Embracing the Pain

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I am in physical therapy for a frozen shoulder. First thought to be a problem with my neck, an old injury resurfacing, it is now clear that any pain in my neck is a result of my gimpy and locked up shoulder. Yet for six weeks I was given therapy to fix the neck, though my neck was not really the problem.

The issue became clear when another therapist took over my case. With a new view of the situation, a new course of treatment was put in place. An incredibly painful treatment.

Tonight I asked my therapist how long it takes to “unfreeze” a shoulder. Looking me in the eye, he said, “It takes a long time and it hurts like hell.” Neither of those statements surprised me. I’d already been in pain for many months, and the treatment – especially his – was indeed painful.

I went from a therapist who weighed a 100 pounds soaking wet to one who was more than double that size and with at least double the strength. A key part of my therapy is hands on pushing, pressing, stretching, pulling and all around pain. There is no short cut. And even if there is a short cut, I’m not sure I’d go that route.

You see, although the therapy is incredibly painful and I come away aching, I am also coming away with just a little bit more mobility, a little bit more flexibility. Tiny improvements that give me great patience. I tolerate the pain, grimacing through the exercises and stretches because I know that it is helping. I may try to complain or harass my therapist, but I can’t. He is helping me even as he brings pain.

Of course, my physical pain and this therapy reminds me of all the healing God has done in my life. I had to go through incredible pain, reliving moments of abandonment, neglect and the absence of love, in order to find belonging, acceptance and unconditional love. Just as I endure the pain of working through the scar tissue in my shoulder, so I had to work through the scar tissue on my soul.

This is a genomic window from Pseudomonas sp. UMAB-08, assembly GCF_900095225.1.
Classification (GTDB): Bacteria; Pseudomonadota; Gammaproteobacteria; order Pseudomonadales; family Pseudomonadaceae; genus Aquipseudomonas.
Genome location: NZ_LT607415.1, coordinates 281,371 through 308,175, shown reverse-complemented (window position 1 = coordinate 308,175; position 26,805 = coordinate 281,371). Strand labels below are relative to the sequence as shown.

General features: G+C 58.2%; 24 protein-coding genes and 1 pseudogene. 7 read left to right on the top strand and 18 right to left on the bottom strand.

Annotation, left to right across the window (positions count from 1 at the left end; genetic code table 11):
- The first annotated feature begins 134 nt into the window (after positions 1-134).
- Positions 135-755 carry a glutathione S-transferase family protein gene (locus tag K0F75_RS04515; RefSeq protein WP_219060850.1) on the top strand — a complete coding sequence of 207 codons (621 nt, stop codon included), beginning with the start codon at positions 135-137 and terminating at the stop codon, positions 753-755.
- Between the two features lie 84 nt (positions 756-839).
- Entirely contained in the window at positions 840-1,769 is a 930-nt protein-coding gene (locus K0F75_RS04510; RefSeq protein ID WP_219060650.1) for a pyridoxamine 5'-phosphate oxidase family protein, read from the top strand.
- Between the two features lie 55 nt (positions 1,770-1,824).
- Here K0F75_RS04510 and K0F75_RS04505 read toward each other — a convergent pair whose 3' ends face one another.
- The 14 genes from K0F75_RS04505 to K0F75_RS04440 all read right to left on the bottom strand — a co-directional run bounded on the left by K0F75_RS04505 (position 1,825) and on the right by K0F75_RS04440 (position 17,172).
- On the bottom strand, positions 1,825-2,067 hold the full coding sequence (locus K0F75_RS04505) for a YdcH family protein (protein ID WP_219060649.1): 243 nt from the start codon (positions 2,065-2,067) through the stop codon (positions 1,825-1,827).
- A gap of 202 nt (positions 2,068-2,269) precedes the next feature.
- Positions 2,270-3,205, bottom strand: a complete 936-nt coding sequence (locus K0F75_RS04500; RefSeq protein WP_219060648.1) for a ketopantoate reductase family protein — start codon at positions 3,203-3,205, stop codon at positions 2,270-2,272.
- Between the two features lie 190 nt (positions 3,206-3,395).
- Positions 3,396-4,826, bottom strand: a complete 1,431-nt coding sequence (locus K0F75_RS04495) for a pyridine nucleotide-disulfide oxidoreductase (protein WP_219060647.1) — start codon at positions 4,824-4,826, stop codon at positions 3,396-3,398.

I have come to value, even embrace the pain in my life. Without that pain I would not be the person I am today. And quite honestly, the person I am today is someone I love very much. There is a freedom, a strength, a peace, a focus that wasn’t there before. I can embrace who I am, including the areas that continue to need improvement, because I know that God has embraced me. My pain has opened my eyes to all the potential in the world, in others, and in myself.

I know many people who have experienced deep pain and sorrow. I have yet to find a person who does not see life differently because of their grief. For some, it is still an open wound, tender and painful to the slightest breath. Others have scars, painful and raw but healing. Some, like me, have the faded scars to point to as a reminder, but the pain is rare and fleeting. For us life is stronger than the past and hope triumphs. The scars become beautiful reminders of healing, joy, freedom, and hope. Life is far more precious now because it has been tinged with pain.

Twice a week I endure the physical pain because I know only through it will I find complete healing. Twice a week I remember the soul pain I once endured, and I smile with joy at the life and hope I now enjoy.

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2 thoughts on “Embracing the Pain

  1. If you need any help – I’m pretty good at causing pain… 🙂 And I’m in Hungary right now so I’ll bring back Danko to help ease the pain too… 🙂 Yum!
    Praying for you that your shoulder heals well and more quickly than you’d expect! And just praying for you,

  2. tjbrice

    Kim, I totally understand the dichotomy of going through painful therapy to improve a joint. The physical therapy after my ACL tear in my left knee 13 years ago was a piece of cake compared to the therapy after a quad tendon tear in my right knee this year. There were more than a few sessions that involved tears – and I don’t usually cry with pain – I have a very high tolerance for it. But I am so thankful that I didn’t give up (didn’t have a choice, really) and that my therapist didn’t relent on the therapy simply because she knew I would leave in pain. I’m virtually pain free in my right knee and have full range of motion – something that even surprised my doctor! Here’s to feeling better soon!

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